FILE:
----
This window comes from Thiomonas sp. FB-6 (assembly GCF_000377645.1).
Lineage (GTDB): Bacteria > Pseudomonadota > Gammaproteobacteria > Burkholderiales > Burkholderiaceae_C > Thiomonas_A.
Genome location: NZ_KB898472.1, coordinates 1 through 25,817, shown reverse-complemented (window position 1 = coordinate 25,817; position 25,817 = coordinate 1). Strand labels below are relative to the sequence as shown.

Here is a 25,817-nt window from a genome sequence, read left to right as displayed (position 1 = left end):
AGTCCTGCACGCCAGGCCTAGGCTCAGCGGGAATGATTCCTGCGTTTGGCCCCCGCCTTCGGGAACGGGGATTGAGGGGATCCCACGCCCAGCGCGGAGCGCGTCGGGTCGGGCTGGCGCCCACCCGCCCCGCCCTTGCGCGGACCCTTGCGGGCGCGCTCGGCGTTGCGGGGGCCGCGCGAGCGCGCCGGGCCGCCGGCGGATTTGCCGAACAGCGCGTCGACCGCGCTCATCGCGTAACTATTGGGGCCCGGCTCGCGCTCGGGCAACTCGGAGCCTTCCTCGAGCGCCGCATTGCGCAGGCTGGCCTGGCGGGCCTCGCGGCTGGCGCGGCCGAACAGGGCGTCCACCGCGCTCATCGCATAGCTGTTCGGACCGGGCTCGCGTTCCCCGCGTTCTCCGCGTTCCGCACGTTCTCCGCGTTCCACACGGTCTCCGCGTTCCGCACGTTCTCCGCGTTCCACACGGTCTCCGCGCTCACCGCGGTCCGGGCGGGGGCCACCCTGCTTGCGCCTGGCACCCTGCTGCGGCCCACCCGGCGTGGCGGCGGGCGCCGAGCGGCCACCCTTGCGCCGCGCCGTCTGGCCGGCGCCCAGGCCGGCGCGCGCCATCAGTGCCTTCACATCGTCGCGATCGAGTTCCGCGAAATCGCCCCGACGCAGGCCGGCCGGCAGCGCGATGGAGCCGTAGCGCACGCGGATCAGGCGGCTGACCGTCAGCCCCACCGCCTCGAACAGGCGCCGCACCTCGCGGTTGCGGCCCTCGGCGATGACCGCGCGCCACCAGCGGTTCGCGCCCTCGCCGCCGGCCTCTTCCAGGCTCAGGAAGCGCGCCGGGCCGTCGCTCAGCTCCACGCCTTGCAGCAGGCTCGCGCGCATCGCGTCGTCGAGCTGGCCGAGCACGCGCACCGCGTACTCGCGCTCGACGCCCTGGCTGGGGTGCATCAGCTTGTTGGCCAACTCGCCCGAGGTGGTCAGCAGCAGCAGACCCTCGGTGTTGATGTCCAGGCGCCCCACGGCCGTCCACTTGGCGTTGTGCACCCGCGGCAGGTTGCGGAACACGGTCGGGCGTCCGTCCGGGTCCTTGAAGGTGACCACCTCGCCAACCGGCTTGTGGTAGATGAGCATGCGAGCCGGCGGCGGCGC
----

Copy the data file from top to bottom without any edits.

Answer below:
This window comes from Thiomonas sp. FB-6 (assembly GCF_000377645.1).
Lineage (GTDB): Bacteria > Pseudomonadota > Gammaproteobacteria > Burkholderiales > Burkholderiaceae_C > Thiomonas_A.
Genome location: NZ_KB898472.1, coordinates 1 through 25,817, shown reverse-complemented (window position 1 = coordinate 25,817; position 25,817 = coordinate 1). Strand labels below are relative to the sequence as shown.

Here is a 25,817-nt window from a genome sequence, read left to right as displayed (position 1 = left end):
AGTCCTGCACGCCAGGCCTAGGCTCAGCGGGAATGATTCCTGCGTTTGGCCCCCGCCTTCGGGAACGGGGATTGAGGGGATCCCACGCCCAGCGCGGAGCGCGTCGGGTCGGGCTGGCGCCCACCCGCCCCGCCCTTGCGCGGACCCTTGCGGGCGCGCTCGGCGTTGCGGGGGCCGCGCGAGCGCGCCGGGCCGCCGGCGGATTTGCCGAACAGCGCGTCGACCGCGCTCATCGCGTAACTATTGGGGCCCGGCTCGCGCTCGGGCAACTCGGAGCCTTCCTCGAGCGCCGCATTGCGCAGGCTGGCCTGGCGGGCCTCGCGGCTGGCGCGGCCGAACAGGGCGTCCACCGCGCTCATCGCATAGCTGTTCGGACCGGGCTCGCGTTCCCCGCGTTCTCCGCGTTCCGCACGTTCTCCGCGTTCCACACGGTCTCCGCGTTCCGCACGTTCTCCGCGTTCCACACGGTCTCCGCGCTCACCGCGGTCCGGGCGGGGGCCACCCTGCTTGCGCCTGGCACCCTGCTGCGGCCCACCCGGCGTGGCGGCGGGCGCCGAGCGGCCACCCTTGCGCCGCGCCGTCTGGCCGGCGCCCAGGCCGGCGCGCGCCATCAGTGCCTTCACATCGTCGCGATCGAGTTCCGCGAAATCGCCCCGACGCAGGCCGGCCGGCAGCGCGATGGAGCCGTAGCGCACGCGGATCAGGCGGCTGACCGTCAGCCCCACCGCCTCGAACAGGCGCCGCACCTCGCGGTTGCGGCCCTCGGCGATGACCGCGCGCCACCAGCGGTTCGCGCCCTCGCCGCCGGCCTCTTCCAGGCTCAGGAAGCGCGCCGGGCCGTCGCTCAGCTCCACGCCTTGCAGCAGGCTCGCGCGCATCGCGTCGTCGAGCTGGCCGAGCACGCGCACCGCGTACTCGCGCTCGACGCCCTGGCTGGGGTGCATCAGCTTGTTGGCCAACTCGCCCGAGGTGGTCAGCAGCAGCAGACCCTCGGTGTTGATGTCCAGGCGCCCCACGGCCGTCCACTTGGCGTTGTGCACCCGCGGCAGGTTGCGGAACACGGTCGGGCGTCCGTCCGGGTCCTTGAAGGTGACCACCTCGCCAACCGGCTTGTGGTAGATGAGCATGCGAGCCGGCGGCGGCGC